Geoboards are a great addition to a Montessori classroom or math learning center. The work develops the three-finger grip, preparing the child for writing. There is also patterning, which helps develop mathematical thinking.
There are even beginning science concepts with the stretching of the rubber bands. You can’t go wrong with these boards! Their versatility and adoration by children is a plus. This DIY Geoboard has all that to offer plus the outdoors!
What is a Geoboard?
According to Wikipedia, it “is a mathematical manipulative used to explore basic concepts in plane geometry such as perimeter, area and the characteristics of triangles and other polygons.
It consists of a physical board with a certain number of nails half driven in, around which are wrapped geo bands that are made of rubber.” Geoboards come in many shapes and sizes using a variety of materials to ultimately explore the same math concepts.
Geoboards are found in both the sensorial and practical life areas of the classroom. Furthermore, this material begins to develop early math skills with an exploration of line segments and polygons. Furthermore, without realizing it, the child begins to develop key mathematical concepts such as perimeter area.
Within practical life, the child works hand-eye coordination and fine motor movement with developing muscles in the hands as kids pull the bands around the pegs. Sensorial allows the child time to explore creating geometric shapes and identifying patterns of color (if you use different colored bands). By the way, I adore this birch one from Montessori Services if you’re not the DIY type!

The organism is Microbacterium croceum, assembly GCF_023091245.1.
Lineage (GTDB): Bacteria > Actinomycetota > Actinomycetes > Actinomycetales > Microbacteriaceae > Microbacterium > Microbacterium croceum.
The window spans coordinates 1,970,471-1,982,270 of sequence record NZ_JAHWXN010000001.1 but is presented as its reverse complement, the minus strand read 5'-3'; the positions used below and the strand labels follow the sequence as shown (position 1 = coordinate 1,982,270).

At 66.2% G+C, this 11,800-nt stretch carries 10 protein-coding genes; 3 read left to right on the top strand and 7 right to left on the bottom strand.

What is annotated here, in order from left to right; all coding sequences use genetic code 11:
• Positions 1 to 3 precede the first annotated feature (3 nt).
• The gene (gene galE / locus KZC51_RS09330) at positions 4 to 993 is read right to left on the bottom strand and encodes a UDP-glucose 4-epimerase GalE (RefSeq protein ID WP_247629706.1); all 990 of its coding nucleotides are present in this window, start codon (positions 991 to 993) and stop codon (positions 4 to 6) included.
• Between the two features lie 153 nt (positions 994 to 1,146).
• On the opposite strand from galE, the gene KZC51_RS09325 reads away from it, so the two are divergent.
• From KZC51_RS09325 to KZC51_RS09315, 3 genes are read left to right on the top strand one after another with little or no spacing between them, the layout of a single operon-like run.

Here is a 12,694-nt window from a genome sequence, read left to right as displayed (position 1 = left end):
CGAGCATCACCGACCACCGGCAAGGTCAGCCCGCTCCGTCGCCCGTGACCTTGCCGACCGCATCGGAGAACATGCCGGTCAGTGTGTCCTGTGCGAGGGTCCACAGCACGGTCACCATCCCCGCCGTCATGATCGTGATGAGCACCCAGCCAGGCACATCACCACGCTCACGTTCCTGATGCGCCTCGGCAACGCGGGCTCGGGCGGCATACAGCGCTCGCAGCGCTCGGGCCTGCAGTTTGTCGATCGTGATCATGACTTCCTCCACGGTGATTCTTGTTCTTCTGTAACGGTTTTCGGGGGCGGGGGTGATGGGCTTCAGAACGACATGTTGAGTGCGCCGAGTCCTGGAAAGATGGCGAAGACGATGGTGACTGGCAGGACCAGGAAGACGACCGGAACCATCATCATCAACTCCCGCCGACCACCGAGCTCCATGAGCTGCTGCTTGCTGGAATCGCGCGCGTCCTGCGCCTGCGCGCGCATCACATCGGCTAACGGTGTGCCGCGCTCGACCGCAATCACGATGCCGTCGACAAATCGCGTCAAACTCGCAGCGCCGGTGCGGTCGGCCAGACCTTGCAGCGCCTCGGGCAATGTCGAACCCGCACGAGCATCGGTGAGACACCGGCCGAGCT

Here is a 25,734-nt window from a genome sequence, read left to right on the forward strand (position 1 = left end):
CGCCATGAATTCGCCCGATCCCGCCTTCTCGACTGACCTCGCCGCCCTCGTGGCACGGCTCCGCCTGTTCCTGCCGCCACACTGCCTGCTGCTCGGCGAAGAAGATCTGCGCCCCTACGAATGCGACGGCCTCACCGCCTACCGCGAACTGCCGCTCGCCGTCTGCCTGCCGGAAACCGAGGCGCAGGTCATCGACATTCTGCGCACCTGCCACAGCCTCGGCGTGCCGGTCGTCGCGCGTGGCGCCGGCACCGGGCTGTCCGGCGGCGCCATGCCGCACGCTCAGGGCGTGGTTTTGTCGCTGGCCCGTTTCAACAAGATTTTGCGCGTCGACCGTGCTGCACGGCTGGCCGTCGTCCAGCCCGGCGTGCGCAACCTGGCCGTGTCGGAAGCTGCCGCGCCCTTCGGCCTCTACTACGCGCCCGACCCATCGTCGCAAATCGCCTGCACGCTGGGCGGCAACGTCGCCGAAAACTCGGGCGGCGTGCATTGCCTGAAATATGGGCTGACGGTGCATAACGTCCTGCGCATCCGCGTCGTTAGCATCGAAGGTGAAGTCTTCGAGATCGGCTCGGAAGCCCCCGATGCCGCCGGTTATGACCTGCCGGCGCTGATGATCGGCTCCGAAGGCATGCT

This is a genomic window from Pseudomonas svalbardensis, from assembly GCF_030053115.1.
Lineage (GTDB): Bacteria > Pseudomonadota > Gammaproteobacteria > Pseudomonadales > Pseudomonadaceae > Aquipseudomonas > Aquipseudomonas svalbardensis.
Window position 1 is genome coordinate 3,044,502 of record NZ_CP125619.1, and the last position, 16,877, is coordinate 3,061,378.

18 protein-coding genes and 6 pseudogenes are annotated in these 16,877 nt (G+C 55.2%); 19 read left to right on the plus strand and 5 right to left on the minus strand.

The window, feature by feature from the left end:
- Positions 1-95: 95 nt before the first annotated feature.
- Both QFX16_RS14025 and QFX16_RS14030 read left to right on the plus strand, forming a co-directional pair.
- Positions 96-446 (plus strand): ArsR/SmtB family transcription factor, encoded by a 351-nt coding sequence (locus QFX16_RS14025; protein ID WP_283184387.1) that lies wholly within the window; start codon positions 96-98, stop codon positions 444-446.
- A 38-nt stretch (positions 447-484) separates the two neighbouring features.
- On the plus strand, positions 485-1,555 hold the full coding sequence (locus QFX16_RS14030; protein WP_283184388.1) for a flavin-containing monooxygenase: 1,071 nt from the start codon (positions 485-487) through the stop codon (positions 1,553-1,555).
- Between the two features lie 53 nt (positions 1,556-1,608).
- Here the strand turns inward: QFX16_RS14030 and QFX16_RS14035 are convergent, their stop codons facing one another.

- Hammer – I supplied a small hammer in the event my boys would want to hammer their own nails
- Nails – I used small nails but you can use a variety of sizes
- Rubber Bands – I used the bands from our Rainbow Loom. They were perfect. Small and super elastic. Plus you can’t beat the colors!
- Block of wood – We used a stump in our yard!
The approach is straightforward. Hammer nails into the stump. I circled the stump and continued inward. Invite your children to the activity. Demonstrate how to wrap the elastic around a nail head and stretch it to another nail head. Show how you can make shapes and patterns, stretch near and far. Use the pegs to form lines and to make discoveries about the perimeter area.
Geoboards are fantastic at home or in the classroom material. Plus, they are easy to make and inexpensive to buy. So, it is a win, win.